There are a number of reasons why I want this election cycle to end, some of which will remain nameless.
I’m sure I’m not alone.
After it was clear nothing would get done before the elections, industry stakeholders targeted the lame-duck session starting in mid-November as a small window to get bid relief legislation passed before the end of the year.
We reported some good news in late September, that stakeholders have the word of House Speaker Paul Ryan that he will address bid relief legislation in the lame duck.
(Although I saw at least one comment on twitter to the effect of, “We’ve heard that before,” AAHomecare’s Jay Witter says it’s a level of assurance that stakeholders have never had before.)
But there was a bit of bad news this week, with “Inside Sources” reporting that Rep. Frank Upton, R-Mich., is the “chief roadblock” to bid relief legislation passing.
While Upton’s not opposed to bid relief legislation, he doesn’t want anything to interfere with getting the 21st Century Cures Act passed and, unfortunately, without his support as chairman of the House Energy and Commerce Committee, it’s unlikely bid relief legislation will move forward before the end of the year, “Inside Sources” says.
It’s a predicament that, unfortunately, HME stakeholders find themselves in regularly. Every time we put an issue to bed, I look at the previous year’s issue just for kicks. What were the big stories? What issues continue to linger?
At the top of the November 2015 issue: “Key up for small window: Stakeholders race against time with bid expansion slated for Jan. 1.”
This was, of course, before that first round of cuts ended up going into effect in non-bid areas on July 1, followed by a second round on July 1, delivering a 50% total reimbursement cut, on average, to providers in rural America.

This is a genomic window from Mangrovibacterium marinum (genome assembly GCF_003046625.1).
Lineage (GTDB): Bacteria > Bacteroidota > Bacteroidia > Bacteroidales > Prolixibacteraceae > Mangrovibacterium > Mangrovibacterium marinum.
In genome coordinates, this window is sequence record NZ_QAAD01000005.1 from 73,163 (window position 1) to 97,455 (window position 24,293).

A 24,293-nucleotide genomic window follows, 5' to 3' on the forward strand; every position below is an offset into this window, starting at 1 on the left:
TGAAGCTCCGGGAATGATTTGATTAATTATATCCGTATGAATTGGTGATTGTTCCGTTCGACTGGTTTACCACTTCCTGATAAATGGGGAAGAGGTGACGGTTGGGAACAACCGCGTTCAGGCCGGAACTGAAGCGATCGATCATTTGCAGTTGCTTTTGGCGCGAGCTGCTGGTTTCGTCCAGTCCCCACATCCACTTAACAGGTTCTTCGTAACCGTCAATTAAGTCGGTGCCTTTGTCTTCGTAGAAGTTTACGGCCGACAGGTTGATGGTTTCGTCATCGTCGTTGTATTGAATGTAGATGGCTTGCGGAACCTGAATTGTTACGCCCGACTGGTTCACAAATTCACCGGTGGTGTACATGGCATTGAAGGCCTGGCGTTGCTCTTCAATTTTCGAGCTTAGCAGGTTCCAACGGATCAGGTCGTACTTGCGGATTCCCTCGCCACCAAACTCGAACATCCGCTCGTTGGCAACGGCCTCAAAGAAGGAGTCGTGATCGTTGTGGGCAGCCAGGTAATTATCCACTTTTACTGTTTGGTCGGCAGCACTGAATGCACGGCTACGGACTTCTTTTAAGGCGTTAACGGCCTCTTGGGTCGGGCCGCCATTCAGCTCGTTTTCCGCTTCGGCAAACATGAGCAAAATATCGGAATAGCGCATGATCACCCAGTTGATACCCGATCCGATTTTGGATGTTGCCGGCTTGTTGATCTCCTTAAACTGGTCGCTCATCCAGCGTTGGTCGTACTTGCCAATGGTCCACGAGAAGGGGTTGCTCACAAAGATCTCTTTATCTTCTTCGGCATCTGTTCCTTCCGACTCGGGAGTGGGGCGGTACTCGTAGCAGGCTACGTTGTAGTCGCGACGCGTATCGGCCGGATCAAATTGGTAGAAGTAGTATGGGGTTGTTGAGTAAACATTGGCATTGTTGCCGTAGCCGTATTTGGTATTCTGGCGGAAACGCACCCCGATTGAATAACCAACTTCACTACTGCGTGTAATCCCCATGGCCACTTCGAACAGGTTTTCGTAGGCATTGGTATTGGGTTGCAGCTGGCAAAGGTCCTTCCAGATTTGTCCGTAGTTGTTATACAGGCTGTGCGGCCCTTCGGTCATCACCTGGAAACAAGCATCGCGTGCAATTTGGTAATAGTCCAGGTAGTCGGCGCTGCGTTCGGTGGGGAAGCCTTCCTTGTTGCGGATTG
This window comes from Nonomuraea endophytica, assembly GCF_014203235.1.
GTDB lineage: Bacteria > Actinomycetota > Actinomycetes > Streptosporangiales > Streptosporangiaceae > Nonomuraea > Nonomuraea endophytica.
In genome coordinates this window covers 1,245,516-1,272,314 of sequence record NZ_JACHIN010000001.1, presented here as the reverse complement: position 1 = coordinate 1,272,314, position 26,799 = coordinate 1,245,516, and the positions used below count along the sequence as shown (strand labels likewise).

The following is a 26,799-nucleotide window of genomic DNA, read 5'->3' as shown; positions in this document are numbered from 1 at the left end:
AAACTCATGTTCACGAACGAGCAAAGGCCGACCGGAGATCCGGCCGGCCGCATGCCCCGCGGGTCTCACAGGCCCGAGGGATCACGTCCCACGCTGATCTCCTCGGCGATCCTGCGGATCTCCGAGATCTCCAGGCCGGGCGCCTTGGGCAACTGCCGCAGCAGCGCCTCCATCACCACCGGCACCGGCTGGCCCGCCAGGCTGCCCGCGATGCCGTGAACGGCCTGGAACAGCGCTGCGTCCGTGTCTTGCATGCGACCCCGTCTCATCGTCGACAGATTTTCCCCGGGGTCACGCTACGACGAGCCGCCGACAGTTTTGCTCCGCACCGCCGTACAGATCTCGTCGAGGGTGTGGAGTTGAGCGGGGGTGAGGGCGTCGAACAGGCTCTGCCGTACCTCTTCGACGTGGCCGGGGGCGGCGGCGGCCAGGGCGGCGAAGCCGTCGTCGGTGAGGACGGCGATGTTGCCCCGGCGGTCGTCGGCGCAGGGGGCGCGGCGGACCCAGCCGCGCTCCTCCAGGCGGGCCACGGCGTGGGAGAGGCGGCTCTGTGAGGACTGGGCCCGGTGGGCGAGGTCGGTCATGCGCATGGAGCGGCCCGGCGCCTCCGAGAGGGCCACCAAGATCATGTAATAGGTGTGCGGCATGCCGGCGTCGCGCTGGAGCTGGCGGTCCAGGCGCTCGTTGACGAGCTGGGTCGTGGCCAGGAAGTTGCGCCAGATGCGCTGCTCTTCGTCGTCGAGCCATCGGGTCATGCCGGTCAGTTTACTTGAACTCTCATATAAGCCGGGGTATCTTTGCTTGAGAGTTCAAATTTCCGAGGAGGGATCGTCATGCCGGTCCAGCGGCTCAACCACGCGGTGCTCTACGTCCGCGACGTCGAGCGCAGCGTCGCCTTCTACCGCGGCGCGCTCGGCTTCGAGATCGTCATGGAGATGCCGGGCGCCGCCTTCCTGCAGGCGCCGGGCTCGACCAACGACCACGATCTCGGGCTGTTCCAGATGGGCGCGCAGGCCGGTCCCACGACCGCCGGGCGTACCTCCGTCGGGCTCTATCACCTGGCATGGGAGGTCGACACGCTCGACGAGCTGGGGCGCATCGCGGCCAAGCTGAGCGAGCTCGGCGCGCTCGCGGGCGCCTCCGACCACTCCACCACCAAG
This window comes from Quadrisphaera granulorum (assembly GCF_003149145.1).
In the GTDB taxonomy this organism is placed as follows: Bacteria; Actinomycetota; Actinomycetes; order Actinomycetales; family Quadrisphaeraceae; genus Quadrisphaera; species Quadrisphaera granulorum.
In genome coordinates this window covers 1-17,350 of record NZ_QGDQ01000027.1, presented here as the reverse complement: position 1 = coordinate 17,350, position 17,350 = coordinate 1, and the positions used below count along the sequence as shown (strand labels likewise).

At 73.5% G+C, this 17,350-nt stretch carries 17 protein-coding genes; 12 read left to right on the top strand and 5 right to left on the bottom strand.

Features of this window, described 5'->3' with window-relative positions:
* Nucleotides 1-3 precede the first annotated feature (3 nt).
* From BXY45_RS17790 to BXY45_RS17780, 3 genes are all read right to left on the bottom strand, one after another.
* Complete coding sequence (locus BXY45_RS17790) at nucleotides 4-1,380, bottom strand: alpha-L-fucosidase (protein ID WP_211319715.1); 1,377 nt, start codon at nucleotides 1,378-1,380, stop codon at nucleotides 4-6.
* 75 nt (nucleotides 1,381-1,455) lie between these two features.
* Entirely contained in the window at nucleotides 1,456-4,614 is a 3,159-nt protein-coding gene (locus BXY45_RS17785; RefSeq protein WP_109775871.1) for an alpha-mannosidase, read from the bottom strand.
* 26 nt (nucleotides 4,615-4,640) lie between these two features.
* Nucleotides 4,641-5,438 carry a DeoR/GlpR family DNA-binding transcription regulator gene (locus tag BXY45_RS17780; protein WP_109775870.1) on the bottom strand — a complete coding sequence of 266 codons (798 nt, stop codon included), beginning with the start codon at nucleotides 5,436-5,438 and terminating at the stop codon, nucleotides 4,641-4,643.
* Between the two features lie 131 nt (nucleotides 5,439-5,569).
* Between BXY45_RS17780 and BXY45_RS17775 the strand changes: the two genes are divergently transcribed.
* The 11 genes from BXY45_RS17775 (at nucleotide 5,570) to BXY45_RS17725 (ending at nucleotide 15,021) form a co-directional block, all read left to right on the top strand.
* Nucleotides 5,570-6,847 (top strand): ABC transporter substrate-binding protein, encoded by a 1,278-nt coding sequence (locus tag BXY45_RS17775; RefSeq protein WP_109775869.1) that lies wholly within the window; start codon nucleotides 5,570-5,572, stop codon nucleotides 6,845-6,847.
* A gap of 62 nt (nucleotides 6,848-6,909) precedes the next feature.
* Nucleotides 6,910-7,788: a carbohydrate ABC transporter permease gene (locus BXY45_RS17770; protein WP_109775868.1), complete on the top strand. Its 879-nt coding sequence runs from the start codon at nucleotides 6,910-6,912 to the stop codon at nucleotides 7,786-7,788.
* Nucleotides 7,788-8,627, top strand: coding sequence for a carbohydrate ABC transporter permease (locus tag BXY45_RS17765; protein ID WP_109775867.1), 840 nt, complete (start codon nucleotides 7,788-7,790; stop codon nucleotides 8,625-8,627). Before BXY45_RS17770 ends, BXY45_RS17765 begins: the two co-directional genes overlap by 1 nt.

The industry has had a few wins in its fight against competitive bidding, but a retroactive delay in this second round of cuts would be a big one. It would not only soften the blow of the reimbursement cuts, but also send a strong message that not all is well with the program.
Additionally, a win here would reward stakeholders and providers for their relentless efforts.
I talked to Melissa Cross, vice president of the homecare division at O.E. Meyer, today. She’s the recipient of the newly named Van Miller Homecare Champion Award. She called competitive bidding the “biggest battle of our lives.”
“What AAHomecare, VGM and others are doing for this industry—they’re the true winners of this award,” she said. “They’re in the trenches day in and day out. We have to step up so their work means something.”
So let the elections be over with already, so we can get to what, hopefully, won’t be a lame-duck session.